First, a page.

We’ve got a plethora of different images at our gallery, so we need to give each one a unique title – partly to remember which one is which but also to maintain an accurate inventory. Assigning unique numbers won’t do because except for cell phone and maybe Social Security numbers, nobody remembers them. Plus, numbers aren’t evocative and have no aesthetic appeal. Consequently, we give each image a name, but sometimes it can be challenging to pick one that fits.
So why “Neapolitan” for the above exposure depicting a fiery sunset over the westerly end of Eagle Harbor? Fair question – and truthfully, there might not be a very good answer. Webster’s Dictionary says “Neapolitan” refers to a resident of Naples, Italy, so that’s obviously off the mark, while the colors in the sky are certainly more variegated than those found in a gallon of Neapolitan ice cream. All I know is, one can have only so many images called “Sunset over Eagle Harbor,” so since “Neapolitan” for whatever reason was the first word that came to my mind, we’ll leave it at that at least for now.
A little over a year ago, I decided to attack the day early and see what was going on at the Sandspit. The night before The Weather Channel had predicted “partly cloudy” in the morning, which is almost always a prerequisite for setting the alarm early. (If either “clear” or “cloudy” are forecast, I’ll invariably take a pass.) When I got there, the good news was that virtually no geese were in sight. The sky and clouds weren’t very inspiring, however, so I decided to dash over to Hidden Cove Park, which is one of my other go-to spots on the northeast portion of Bainbridge Island. The park has a beautiful water view, as well as a relatively new 220-foot-long dock, on the south shore of Port Madison. This time the weather gods weren’t so fickle because although I missed out on the pre-sunrise pinks, the unique cloud formations – let’s guess stratus this time? – in combination with the placid waters of Port Madison made for a lovely composition.
So why call this image “Funnelstreams”? Because like “Neapolitan,” it was the first thing that came to my mind – and I thought it was catchy and somehow matched up to the longish, tube-like clouds. The important thing is, if a customer asks me whether I’ve got a matted print of “Funnelstreams” in a different size, I’ll know exactly what image they’re talking about!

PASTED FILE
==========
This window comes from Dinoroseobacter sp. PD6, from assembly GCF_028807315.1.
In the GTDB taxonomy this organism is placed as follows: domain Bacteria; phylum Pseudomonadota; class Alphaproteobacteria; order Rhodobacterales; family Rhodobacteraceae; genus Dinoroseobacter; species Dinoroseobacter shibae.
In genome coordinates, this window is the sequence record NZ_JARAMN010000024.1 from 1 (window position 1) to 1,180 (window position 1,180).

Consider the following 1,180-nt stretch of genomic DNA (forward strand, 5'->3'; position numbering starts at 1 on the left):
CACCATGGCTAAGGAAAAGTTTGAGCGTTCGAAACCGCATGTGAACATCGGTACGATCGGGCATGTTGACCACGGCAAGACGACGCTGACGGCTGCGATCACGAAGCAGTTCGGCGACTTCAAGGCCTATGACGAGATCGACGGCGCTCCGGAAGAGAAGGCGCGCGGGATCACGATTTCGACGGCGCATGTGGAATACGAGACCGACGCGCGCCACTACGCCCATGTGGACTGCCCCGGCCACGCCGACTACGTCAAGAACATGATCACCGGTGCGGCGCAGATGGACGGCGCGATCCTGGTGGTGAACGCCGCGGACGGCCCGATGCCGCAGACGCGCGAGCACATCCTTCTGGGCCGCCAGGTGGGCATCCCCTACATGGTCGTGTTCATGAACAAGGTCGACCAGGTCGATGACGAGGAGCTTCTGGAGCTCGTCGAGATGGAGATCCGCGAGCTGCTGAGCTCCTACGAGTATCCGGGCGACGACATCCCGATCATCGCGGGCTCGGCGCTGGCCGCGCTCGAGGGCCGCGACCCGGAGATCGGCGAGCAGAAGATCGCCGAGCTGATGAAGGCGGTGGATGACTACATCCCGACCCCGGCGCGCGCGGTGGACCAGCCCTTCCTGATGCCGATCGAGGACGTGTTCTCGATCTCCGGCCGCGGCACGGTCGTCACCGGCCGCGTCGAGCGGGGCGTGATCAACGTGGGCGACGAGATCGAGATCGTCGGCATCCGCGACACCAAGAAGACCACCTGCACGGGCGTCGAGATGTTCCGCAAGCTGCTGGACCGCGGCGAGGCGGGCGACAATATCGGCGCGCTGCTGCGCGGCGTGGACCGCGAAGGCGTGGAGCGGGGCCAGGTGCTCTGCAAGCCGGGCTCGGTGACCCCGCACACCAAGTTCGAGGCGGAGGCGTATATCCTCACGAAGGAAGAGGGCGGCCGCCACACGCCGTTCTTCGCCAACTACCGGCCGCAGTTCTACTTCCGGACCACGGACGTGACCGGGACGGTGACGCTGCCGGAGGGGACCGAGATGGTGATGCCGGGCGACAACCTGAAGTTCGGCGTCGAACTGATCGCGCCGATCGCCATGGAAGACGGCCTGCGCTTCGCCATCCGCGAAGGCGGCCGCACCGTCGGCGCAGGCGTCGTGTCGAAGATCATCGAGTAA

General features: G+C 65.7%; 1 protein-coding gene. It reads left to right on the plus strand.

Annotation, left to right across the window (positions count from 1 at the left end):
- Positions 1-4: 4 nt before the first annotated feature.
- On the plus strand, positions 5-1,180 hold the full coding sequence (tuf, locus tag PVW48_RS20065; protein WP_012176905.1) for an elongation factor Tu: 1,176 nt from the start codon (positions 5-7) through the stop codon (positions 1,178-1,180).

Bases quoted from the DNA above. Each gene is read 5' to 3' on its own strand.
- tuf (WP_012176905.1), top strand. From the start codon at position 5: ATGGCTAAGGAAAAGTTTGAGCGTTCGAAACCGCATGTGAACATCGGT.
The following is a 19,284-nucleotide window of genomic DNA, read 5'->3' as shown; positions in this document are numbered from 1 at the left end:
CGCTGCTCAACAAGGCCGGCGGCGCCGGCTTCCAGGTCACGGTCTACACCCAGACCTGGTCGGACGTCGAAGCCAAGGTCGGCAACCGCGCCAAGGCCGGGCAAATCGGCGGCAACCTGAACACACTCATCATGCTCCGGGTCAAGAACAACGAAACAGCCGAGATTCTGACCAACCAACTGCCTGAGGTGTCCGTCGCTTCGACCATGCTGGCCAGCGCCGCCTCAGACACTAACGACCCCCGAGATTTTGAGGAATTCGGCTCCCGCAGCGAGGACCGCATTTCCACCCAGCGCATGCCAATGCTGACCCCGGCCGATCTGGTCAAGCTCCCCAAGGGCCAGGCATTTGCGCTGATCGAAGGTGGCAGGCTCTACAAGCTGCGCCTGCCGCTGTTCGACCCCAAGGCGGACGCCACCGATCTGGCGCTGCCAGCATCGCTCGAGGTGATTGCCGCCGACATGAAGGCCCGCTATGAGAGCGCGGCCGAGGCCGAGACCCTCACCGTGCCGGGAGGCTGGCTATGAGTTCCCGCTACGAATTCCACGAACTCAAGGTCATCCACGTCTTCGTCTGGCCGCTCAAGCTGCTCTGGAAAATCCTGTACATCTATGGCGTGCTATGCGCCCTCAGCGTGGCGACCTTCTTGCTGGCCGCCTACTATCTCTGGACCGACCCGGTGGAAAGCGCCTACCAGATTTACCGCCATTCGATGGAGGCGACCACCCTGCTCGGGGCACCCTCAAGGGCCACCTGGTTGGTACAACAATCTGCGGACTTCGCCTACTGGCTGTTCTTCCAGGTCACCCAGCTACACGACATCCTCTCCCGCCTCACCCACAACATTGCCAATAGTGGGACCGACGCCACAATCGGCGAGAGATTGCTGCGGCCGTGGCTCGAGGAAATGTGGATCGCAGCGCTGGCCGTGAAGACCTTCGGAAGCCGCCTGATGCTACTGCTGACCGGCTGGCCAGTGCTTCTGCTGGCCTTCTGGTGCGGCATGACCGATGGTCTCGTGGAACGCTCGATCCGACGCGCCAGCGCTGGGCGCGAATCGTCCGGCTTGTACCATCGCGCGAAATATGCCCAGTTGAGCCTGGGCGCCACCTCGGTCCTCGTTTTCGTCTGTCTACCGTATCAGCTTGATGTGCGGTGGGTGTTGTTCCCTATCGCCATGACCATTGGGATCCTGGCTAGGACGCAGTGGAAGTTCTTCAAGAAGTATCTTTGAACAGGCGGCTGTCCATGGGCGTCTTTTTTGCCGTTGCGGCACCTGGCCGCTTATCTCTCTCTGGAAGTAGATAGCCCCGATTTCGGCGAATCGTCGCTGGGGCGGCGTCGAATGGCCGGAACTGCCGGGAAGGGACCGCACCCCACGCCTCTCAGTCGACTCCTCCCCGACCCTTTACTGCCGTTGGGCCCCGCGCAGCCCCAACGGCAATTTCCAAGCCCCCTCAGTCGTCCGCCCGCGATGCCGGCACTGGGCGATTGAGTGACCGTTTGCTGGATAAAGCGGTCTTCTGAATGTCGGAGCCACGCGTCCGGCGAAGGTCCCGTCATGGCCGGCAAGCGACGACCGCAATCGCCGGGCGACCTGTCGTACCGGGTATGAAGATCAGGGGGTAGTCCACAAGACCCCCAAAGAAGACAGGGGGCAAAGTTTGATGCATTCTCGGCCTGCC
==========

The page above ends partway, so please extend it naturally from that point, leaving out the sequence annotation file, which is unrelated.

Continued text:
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NEXT MONTH: Decisions, decisions. With ferries and clouds now out of the way, we still have lots of possibilities for my next article. It’s too early for fall colors, but that still leaves plenty of options. Speaking of “leaves,” maybe something consistent with the fact that spring recently sprung? Thankfully, plenty of time to decide before my next publishing deadline.
Island Images Volume #3
Island Images Volume #2
Island Images with Andrew (“Andy”) Bergh
ABOUT ANDREW BERGH: Local artist Andrew (“Andy”) Bergh is a long-time Bainbridge Islander (33+ years), whose successful transition from law to photography began in 2010. After displaying his unique and evocative images at different venues, including the Bainbridge Island Studio Tours, the Saturday Farmers Market, and various local businesses, Andy took the big plunge in September 2018 when he opened his own gallery – Bergh Images – in downtown Winslow. His prints are offered in different mediums, including metal, canvas, and fine art acrylic prints; matted prints; and custom-framed black and white prints. Andy has an online presence at https://berghimages.com/, which also features his entertaining travel blog. The gallery is open every day but Monday, with Andy and his wife Carol regularly participating in the monthly First Friday Art Walks sponsored by the Bainbridge Island Downtown Association.